Somehow, we have found ourselves in December, nearing the end of what for many has been the longest year ever. This evening the festival of Chanukah begins, Judaism’s contribution to the lights that many traditions bring through their festivals in winter.
Whilst Chanukah is a minor festival it’s often said that the commercialised nature of Christmas heightened Chanukah’s importance by comparison. While I’m sure this holds some truth, I wonder if part of the appeal is the light from the candles and the joy of the traditions that bring lightness to such a dark season. This week, thousands of people around the UK started to receive their Corona Virus vaccine; it feels miraculous to see the images and know that my grandparents will be getting theirs tomorrow. Suddenly the end to all of this is feeling possible, real, and not too far.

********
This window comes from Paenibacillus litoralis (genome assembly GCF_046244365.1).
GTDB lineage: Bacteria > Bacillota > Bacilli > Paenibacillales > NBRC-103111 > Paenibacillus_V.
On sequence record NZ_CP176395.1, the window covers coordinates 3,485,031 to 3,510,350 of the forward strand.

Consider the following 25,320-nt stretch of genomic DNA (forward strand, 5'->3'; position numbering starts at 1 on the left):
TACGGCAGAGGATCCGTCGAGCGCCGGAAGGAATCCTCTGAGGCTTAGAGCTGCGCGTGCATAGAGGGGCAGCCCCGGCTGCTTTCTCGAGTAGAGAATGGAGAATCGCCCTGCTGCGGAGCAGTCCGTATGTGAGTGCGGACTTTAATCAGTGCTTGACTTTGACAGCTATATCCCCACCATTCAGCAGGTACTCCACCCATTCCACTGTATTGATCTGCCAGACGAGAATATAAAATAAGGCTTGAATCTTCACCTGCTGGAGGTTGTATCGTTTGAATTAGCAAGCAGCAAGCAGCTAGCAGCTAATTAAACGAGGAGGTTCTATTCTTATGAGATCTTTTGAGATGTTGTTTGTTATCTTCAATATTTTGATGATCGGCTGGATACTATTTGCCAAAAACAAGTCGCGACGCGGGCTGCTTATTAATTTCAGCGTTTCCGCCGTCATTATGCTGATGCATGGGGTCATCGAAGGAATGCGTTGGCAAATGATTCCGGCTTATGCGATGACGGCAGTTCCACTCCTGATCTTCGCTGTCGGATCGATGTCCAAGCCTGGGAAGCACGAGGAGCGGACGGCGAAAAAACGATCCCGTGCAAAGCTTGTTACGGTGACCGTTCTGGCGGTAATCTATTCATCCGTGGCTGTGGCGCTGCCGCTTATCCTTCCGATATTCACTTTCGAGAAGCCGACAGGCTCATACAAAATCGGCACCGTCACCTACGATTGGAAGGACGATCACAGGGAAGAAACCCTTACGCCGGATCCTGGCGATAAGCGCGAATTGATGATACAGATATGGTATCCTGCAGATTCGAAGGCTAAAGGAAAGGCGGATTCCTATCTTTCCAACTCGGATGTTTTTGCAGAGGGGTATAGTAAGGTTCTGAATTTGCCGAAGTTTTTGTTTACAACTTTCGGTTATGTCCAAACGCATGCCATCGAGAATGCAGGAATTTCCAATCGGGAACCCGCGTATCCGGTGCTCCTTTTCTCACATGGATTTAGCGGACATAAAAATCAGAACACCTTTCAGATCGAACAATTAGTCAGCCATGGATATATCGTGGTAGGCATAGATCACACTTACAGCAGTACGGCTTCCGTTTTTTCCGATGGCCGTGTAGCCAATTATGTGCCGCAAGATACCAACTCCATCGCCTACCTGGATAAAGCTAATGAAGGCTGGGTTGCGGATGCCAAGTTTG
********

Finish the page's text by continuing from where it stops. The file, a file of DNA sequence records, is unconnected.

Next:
Chanukah celebrates the return to and dedication of a destructed temple, destroyed through civil war. Whenever the world is free of the hold coronavirus has on us, we will be allowed to return to something that looks like normal life. Many have spoken of ‘the new normal’, yet we have learned many lessons from this pandemic and seen inequalities highlighted. We have a chance to rededicate our society and community and be a part of making a world that we would be proud to live in and pass to future generations.
As the days count down to 21st December, the darkest day of the year, we light a candle counteracting the everfalling darkness. With each candle, we bring our own small light into the darkness and, as a difficult year draws to a close, we see a little light at the end of the tunnel.
Rabbi Anna Posner